Prison life has also afforded Tymoshenko daily hourlong walks outside and some unanticipated reading time. She has reportedly requested copies of "The War of the End of the World" by Peruvian novelist Mario Vargas Llosa, "IQ84" by Haruki Murakami, and Umberto Eco's "History of Beauty," among other works.
But there have been challenges, as well. Lukyanovsky guards reportedly asked Tymoshenko to hand over her hairpins as a security risk when she first arrived at the center. (The pins were later returned, as evidenced by the presence of Tymoshenko's traditional hairstyle in her subsequent court appearances.)
And at least one of her cell mates was a smoker, a situation which drew cries of protest from human rights activists and Tymoshenko's husband, Oleksandr, who claimed his wife was "allergic" to cigarette smoke. (The smoker later volunteered to quit out of deference to the ex-prime minister, and after a delivery of Nicorette gum from Tymoshenko's family, reports said today.)
Tymoshenko "doesn't give the impression of a person who is being psychologically broken," according to one prison official.
Throughout such trials, Tymoshenko appears to have remained upbeat. A visitor from the Ukrainian ombudsman's office described her as "constantly smiling," and she continues to greet her supporters at Kyiv's Pechersky courtroom with a full-throated cry of "Glory to Ukraine!"
And then there is her appearance, which is virtually indistinguishable from the days and months preceding her arrest. In addition to the immaculate braids and makeup, Tymoshenko -- who requested a tracksuit and sneakers for her prisonwear -- has also been allowed before court appearances to forage into her regular wardrobe for the stylish, light-colored outfits that have become her calling card.
No Customary Iron Cage
Court officials have dispensed with the iron cage customary for jailed court defendants and have even allowed Tymoshenko to appear without handcuffs. For today's appearance, Tymoshenko's husband arrived with an enormous bouquet of white roses, which he hoped could be placed next to Tymoshenko during her trial.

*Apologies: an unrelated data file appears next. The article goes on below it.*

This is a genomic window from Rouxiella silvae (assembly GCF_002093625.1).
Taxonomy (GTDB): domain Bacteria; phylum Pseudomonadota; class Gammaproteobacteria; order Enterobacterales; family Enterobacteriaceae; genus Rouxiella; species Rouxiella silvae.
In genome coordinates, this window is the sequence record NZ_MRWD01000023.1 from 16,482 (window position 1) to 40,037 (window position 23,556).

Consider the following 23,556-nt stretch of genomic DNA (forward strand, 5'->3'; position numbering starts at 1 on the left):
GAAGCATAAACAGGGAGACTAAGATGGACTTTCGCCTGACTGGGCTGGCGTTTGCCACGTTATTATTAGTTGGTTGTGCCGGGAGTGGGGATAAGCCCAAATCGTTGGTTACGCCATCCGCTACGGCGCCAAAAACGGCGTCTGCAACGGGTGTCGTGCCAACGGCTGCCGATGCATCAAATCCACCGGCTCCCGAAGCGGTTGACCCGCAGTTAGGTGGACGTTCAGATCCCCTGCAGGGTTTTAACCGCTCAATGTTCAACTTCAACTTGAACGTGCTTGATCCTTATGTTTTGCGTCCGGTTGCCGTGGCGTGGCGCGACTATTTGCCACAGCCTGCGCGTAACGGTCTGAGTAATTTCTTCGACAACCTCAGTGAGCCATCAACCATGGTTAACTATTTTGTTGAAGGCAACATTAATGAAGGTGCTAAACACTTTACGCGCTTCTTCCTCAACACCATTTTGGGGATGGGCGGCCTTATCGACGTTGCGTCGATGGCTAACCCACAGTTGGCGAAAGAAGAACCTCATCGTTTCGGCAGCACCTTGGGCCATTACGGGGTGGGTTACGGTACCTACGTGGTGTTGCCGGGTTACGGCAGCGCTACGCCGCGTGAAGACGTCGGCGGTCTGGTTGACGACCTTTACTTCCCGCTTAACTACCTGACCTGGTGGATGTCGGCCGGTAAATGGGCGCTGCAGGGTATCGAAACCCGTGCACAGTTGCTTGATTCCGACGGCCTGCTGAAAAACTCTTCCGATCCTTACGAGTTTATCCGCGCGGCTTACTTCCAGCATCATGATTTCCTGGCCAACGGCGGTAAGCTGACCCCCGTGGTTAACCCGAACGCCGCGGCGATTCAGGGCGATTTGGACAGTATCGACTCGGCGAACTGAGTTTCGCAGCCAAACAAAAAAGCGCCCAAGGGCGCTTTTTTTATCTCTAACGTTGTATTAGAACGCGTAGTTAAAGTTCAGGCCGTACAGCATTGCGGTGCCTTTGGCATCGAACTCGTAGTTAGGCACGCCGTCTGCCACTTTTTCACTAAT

On August 8, Oleksandr Tymoshenko and the couple's daughter, Yevzhenia Carr, petitioned the court for the right to act as Tymoshenko's "moral" defender, which allows for more than a single jail cell visit a month. With such strictly regulated access, it appears likely that Tymoshenko is managing many of her own affairs alone, including her personal upkeep.
One Kyiv-based fashion consultant, who asked to remain anonymous, says Tymoshenko has an "innate" sense of style and has likely had years of practice perfecting her own peasant-style blond braid crown, the hairstyle she has worn since the Orange Revolution. (Tymoshenko, attempting to dispel rumors her braids were fake, once famously unpinned her hair during a session of parliament.)
The consultant says Tymoshenko -- who has championed both Ukrainian designers as well as global stalwarts like Louis Vuitton and Azzedine Alaia -- has become a kind of fashion icon for "independent, self-made" Ukrainian women.
She says many Ukrainians, herself included, would eagerly to vote for Tymoshenko in any future political contest, and that her prison conduct, if anything, has only made her seem more indomitable.
"I like [her style]," the consultant says. "At first, people criticized her for wearing too much lace and frilly things. She came into parliament wearing things that people said were overly feminine. She just ignored the standard dress code. I like people with strong personalities. And I like the fact that she's an intelligent, educated person. Right now, this is the issue for us, because everyone sees that what's going on now is just chaos."